Shoulder problems can be difficult to rehab completely for several reasons. The shoulder is made up of several joints that must function together smoothly to provide the extreme mobility that is possible and necessary for many activities.
Introducing the Dynamic Chiropractic Digital Edition
In response to the changing habits of our readers, Dynamic Chiropractic is proud to introduce a digital edition of the publication beginning with the July 2016 issue.
We Get Letters & Email
Another Slap in the Face for DCs; I Know Where to Find the Missing Chiropractic Patients; Clarification on Vitamin D Study.
Are Herbs Useful for Chronic Pain?
The human nervous system is what makes us special, but our greatest strength also makes us vulnerable: witness the growing incidence of chronic addictions, anxiety, depression, sleep disorders and chronic pain syndromes.
F4CP Campaign Addresses Public Misperceptions of Chiropractic
In late 2015, results of the Gallup-Palmer College of Chiropractic Inaugural Report: Americans' Perceptions of Chiropractic were published. The report found that 33.6 million U.S. adults (14 percent) had utilized chiropractic care within the previous 12 months.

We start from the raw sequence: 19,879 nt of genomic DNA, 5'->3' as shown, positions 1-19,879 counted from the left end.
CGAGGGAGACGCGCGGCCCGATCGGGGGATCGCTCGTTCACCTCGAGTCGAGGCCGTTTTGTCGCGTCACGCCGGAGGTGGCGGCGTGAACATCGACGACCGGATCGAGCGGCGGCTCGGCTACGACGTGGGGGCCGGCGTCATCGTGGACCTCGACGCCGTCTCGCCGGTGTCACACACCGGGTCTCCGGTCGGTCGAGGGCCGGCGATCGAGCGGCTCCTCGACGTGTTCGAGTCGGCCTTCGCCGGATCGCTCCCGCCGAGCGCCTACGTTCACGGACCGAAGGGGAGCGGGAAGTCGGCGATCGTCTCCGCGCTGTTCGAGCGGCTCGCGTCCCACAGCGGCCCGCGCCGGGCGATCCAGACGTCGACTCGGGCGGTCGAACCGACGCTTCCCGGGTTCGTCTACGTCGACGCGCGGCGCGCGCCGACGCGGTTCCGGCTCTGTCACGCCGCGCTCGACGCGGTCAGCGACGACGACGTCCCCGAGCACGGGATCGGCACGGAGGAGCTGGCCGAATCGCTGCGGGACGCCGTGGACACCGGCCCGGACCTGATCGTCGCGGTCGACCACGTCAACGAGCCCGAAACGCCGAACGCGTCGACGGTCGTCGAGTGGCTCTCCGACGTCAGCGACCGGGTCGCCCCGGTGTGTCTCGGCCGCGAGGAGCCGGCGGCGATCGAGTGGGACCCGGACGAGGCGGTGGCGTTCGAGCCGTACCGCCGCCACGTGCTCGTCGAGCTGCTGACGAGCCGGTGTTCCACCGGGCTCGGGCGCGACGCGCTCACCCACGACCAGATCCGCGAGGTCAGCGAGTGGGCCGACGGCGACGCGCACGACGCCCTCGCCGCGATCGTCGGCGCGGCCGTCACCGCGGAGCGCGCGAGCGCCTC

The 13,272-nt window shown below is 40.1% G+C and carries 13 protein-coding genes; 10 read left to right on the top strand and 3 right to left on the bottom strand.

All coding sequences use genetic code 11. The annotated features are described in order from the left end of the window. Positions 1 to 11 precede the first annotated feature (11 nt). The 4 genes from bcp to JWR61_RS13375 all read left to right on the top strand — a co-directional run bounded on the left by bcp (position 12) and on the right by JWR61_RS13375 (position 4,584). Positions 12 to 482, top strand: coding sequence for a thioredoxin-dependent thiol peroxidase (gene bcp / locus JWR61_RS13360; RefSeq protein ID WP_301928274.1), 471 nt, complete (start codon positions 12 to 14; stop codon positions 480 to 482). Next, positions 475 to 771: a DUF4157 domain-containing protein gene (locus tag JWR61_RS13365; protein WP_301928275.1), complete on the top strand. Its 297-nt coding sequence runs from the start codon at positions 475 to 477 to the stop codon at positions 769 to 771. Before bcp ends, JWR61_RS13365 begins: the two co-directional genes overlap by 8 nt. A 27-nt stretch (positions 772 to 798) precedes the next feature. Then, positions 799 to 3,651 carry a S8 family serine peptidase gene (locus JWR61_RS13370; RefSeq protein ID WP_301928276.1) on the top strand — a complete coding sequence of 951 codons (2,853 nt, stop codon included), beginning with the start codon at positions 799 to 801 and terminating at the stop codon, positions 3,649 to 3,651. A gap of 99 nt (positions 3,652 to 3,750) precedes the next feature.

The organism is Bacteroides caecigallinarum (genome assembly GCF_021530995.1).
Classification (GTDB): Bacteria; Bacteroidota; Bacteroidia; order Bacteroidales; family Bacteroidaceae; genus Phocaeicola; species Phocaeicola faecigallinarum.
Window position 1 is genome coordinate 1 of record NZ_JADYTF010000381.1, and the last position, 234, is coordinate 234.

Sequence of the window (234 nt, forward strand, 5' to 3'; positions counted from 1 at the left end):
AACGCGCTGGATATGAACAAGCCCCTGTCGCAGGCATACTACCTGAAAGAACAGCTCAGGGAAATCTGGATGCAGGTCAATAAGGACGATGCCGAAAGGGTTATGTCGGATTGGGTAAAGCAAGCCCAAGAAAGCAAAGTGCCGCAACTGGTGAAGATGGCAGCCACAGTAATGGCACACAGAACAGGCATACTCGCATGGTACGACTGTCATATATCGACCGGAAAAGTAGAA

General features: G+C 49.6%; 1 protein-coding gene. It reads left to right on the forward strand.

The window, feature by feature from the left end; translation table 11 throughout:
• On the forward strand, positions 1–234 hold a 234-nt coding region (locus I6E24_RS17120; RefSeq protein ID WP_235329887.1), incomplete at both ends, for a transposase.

Does Anyone Know You're a Good Chiropractor?
If you had a chance to read the recent article in Time magazine (April 6), you know it provided some good information about the efficacy of chiropractic to the magazine's substantial consumer audience.
Who is Your Ideal Patient?
Being in a healthcare practice requires you to think critically about many things including your equipment, techniques, documentation, financial goals, and the retention of clients and staff.
Diet, Nutrition and the Context of Risk (Part 2): Food Poisoning
Other than the morbidity and mortality linked to eating too much food, "all-natural" organisms that contaminate our food cause more illness, more hospitalizations and more death than food contaminated by heavy metals, plastics, preservatives, artificial colors, emulsifiers, artificial sweeteners and pesticides combined.
Herbal Medicine Continues to Evolve
Product manufacturers, industry partners, distributors and practitioners work as a collective Traditional Chinese Herbal Medicine (TCHM) community to produce high quality TCHM prescriptions that bring low-risk healthcare to thousands of patients everyday.
Acupuncture at a Pain Clinic
Introduction: Pain is the most comprehensive human experience. The experience of pain is associated with the somatic, emotional and social impact. Pain has not only somatic symptoms, but also psycho-social dimension, especially in case of chronic pain.
Day in the Life of an Advanced- Practice DC (Pt. 2)